Police begin enforcement of video sweepstakes ban

By DeeAnna Haney and Stina Sieg | Jan 04, 2013
Photo by: DeeAnna Haney

The game is over for those who frequent video sweepstakes establishments in Haywood County, for now at least.

Law enforcement officers across the county made their rounds Thursday to enforce a recent statewide ban on video sweepstakes machines.

Enforcement of the law is based on the discretion of agencies across the state, but each agency in Haywood County has a unified enforcement plan.

Yesterday, detectives gave each store owner final notice of the law. But from now on, those operating the machines will be charged criminally.

Tami Nicholson, who manages two sweepstakes establishments in Haywood County and one in Cherokee, says the court ruling against the machines is hurting the entire state, starting with the 15,000 employees who lost their jobs yesterday.

“This hurts Haywood County. It hurts the state as a whole. It hurts the four single moms that I had to tell a week before Christmas that there was a good chance they wouldn’t have a job within 20 days. Now that’s a hard pill to swallow,” Nicholson said.

She said she would make sure to stay in compliance with local law enforcement and close her doors at the Lucky Horseshoe in Jonathan Creek and the Winner’s Circle in Waynesville. However, she’s frustrated with the law that she says needs clarification.

According to the statute, it is now illegal to operate an “electronic machine or device” to “conduct a sweepstakes through the use of an entertaining display.”

That includes video poker, bingo or "any other video game not dependent on skill or dexterity that is played while revealing a prize as the result of an entry into a sweepstakes."

Earlier this month she pulled the plug on 13 “Pot of Gold” machines at the Lucky Horseshoe, but the remaining 31 games allow the player interaction that Nicholson says could be defined as skill or dexterity.

In her interpretation of the law, she believes those games should be considered legal. But she is going to leave it up to law enforcement to make that decision.

“They keep making these broad rulings, and we’re still left in limbo. Who gets to determine the skill and dexterity of each player?” she said.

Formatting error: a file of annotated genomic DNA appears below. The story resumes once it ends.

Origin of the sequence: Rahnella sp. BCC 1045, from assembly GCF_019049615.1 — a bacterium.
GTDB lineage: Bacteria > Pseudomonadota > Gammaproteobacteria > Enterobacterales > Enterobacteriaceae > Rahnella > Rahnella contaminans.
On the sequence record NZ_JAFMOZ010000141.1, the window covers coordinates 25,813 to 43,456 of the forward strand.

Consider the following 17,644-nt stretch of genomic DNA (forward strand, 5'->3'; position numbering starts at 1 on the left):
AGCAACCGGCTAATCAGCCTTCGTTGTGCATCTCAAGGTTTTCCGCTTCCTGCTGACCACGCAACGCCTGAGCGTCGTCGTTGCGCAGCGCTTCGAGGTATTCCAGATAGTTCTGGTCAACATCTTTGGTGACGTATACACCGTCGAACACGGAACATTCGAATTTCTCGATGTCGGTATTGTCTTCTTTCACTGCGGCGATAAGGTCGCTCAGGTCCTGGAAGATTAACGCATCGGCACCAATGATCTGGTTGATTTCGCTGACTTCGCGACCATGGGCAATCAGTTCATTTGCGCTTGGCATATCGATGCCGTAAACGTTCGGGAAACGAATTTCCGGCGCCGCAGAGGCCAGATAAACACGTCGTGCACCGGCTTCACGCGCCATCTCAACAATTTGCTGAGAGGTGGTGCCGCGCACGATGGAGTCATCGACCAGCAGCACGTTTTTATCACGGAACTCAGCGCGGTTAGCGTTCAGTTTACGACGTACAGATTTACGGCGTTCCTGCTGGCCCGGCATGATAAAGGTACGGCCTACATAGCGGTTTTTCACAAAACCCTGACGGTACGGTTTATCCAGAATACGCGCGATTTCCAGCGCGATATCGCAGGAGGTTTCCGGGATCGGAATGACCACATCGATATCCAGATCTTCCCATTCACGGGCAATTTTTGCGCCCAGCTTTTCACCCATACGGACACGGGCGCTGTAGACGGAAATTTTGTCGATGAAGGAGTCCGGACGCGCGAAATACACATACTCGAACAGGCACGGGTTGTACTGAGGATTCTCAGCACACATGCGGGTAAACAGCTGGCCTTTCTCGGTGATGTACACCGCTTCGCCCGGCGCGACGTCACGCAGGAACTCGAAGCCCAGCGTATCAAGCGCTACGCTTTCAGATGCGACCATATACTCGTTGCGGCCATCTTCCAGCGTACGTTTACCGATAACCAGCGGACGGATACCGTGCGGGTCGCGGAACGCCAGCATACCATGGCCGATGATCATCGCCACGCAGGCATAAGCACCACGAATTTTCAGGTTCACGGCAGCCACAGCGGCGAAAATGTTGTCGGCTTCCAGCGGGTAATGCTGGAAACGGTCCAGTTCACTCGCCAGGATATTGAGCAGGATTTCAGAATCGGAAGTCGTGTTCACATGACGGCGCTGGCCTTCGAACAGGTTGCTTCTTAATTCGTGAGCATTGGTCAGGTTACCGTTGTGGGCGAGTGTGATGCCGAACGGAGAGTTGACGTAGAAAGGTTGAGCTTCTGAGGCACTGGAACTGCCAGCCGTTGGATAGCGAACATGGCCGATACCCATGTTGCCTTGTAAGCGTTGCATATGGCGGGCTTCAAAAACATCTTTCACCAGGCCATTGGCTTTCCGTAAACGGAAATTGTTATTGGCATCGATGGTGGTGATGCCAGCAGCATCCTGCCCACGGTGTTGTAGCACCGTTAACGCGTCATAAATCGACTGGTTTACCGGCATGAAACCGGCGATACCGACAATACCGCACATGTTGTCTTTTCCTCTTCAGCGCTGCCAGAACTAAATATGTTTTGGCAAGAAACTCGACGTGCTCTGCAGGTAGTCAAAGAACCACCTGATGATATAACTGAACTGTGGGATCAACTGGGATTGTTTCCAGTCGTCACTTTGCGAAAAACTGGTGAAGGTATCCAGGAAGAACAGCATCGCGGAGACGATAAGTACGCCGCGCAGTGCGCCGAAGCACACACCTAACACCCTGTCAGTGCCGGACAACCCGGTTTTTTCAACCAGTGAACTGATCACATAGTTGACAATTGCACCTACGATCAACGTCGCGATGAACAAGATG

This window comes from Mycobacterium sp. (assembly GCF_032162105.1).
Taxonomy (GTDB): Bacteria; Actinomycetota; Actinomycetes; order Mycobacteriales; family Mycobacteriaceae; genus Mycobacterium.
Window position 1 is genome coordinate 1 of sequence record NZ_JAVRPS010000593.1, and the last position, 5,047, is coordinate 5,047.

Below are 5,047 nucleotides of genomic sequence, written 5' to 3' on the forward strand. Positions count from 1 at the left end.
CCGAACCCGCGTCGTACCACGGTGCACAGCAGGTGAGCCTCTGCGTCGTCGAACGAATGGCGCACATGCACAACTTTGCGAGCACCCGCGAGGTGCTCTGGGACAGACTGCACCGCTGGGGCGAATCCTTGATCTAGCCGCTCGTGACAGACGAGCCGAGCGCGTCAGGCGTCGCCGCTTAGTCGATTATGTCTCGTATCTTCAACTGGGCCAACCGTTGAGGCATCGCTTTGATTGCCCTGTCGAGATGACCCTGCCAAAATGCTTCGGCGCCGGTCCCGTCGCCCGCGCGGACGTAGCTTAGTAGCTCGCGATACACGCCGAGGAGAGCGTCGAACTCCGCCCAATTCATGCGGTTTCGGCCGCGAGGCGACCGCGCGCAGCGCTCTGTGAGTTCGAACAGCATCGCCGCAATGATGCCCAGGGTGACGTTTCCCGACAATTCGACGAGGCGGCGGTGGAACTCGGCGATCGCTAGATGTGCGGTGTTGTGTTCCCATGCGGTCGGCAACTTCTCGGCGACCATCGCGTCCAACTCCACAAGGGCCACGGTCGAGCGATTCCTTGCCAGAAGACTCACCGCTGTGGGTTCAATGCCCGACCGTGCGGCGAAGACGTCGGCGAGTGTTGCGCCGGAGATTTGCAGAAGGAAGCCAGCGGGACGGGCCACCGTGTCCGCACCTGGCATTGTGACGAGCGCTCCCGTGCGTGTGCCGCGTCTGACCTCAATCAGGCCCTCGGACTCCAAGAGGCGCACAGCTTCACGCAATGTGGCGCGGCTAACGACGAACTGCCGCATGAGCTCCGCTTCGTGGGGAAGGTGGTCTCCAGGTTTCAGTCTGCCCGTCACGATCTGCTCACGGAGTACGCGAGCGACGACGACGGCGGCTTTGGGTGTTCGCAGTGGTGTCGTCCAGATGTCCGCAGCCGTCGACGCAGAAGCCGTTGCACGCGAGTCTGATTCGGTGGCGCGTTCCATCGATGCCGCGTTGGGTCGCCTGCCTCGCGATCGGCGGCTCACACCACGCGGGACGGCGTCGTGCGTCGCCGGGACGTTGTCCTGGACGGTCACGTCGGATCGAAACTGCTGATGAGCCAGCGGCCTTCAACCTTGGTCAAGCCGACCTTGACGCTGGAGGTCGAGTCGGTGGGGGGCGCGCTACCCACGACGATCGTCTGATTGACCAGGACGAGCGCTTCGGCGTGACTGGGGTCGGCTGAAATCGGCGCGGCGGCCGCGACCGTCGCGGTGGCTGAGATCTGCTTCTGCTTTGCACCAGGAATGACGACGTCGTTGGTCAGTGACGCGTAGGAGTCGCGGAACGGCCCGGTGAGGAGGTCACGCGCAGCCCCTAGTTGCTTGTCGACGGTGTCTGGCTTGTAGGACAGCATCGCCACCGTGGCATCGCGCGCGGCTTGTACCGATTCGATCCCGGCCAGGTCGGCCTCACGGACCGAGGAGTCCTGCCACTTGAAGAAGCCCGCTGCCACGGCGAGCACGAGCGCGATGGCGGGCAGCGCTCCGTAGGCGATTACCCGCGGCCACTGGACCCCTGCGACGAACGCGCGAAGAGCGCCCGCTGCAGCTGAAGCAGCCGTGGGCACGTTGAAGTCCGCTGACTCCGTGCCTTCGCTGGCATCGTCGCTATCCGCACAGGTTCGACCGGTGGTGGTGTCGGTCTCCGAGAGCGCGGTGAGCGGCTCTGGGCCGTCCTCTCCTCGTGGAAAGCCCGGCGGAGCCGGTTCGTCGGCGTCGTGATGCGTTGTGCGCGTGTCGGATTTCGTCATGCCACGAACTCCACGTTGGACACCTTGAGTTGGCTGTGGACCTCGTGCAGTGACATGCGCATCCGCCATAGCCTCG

But Det. Brian Reeves with the Waynesville Police Department said that police across the county have been told to shut down any video sweepstakes machine offering cash prizes.

“It all goes back to the original statute that says anything that’s a game of chance and has a payout, it’s gambling,” he said.

District Attorney Mike Bonfoey agreed, saying any electronic machine that reveals a winner is now illegal.

“Anyone can conduct a sweepstakes and video games independently, but you can’t combine the two. The combination of video games and sweepstakes, that’s what makes it illegal,” Bonfoey said.

Despite the confusion among storeowners, detectives from each agency paid visits to every store with the machines Thursday notifying them to unplug the machines and turn them around.

Some stores, such as the Time Out Market beside Walmart, already had their machines sent back to the company.

For Torry Pinter Sr., who owns Maggie Valley's only sweepstakes hall with his wife, Jo, the future is unclear.

As of Wednesday night, all he knew for certain was that he was shutting the doors to Vegas in the Valley a bit before midnight. Whether he'll be able to open them again is anybody's guess, though Pinter will if he's able.

He explained that he's not making moves or selling any equipment until he finds out more. If he can find a new type of machine that is legal, he'd definitely invest in it, he stressed.

"I'm just holding tight until we hear further from the state," he said, adding, "Nobody knows what's really going on. We just have to wait and see."

While Pinter certainly began his business for profit — he has called it a way to help pay his property tax — he explained that he's not most worried for the financial fallout on his and his wife's end. He's more concerned with his four employees who are now out of a job, he said. He knows thousands of others across the state are in the same boat, all holding their breath to see what's possible with this always-volitile industry.

As Pinter put it, "Hopefully the night won't be our last night for long,"

Others, such as the truck stop on Old Crabtree Road, already have new machines in place that the company claims are in compliance with the new law. Whether authorities agree remains to be seen.

Now that storeowners have received warning from police, if they are caught operating sweepstakes machines they can now be charged with a misdemeanor. Subsequent violations are felonies.

Reeves said he’s heard other companies have already come up with a new system which involves the store clerk revealing the winner rather than the video game, making it legal.

But as of right now, most stores locally only have the old sweepstakes machines.

Waynesville Police Chief Bill Hollingsed said that so far, no one has caused any trouble.

"Everyone we’ve talked to has said they will abide by law and make the machines non operational," he said, adding that most store owners knew when they opened there was a chance they would eventually have to close.

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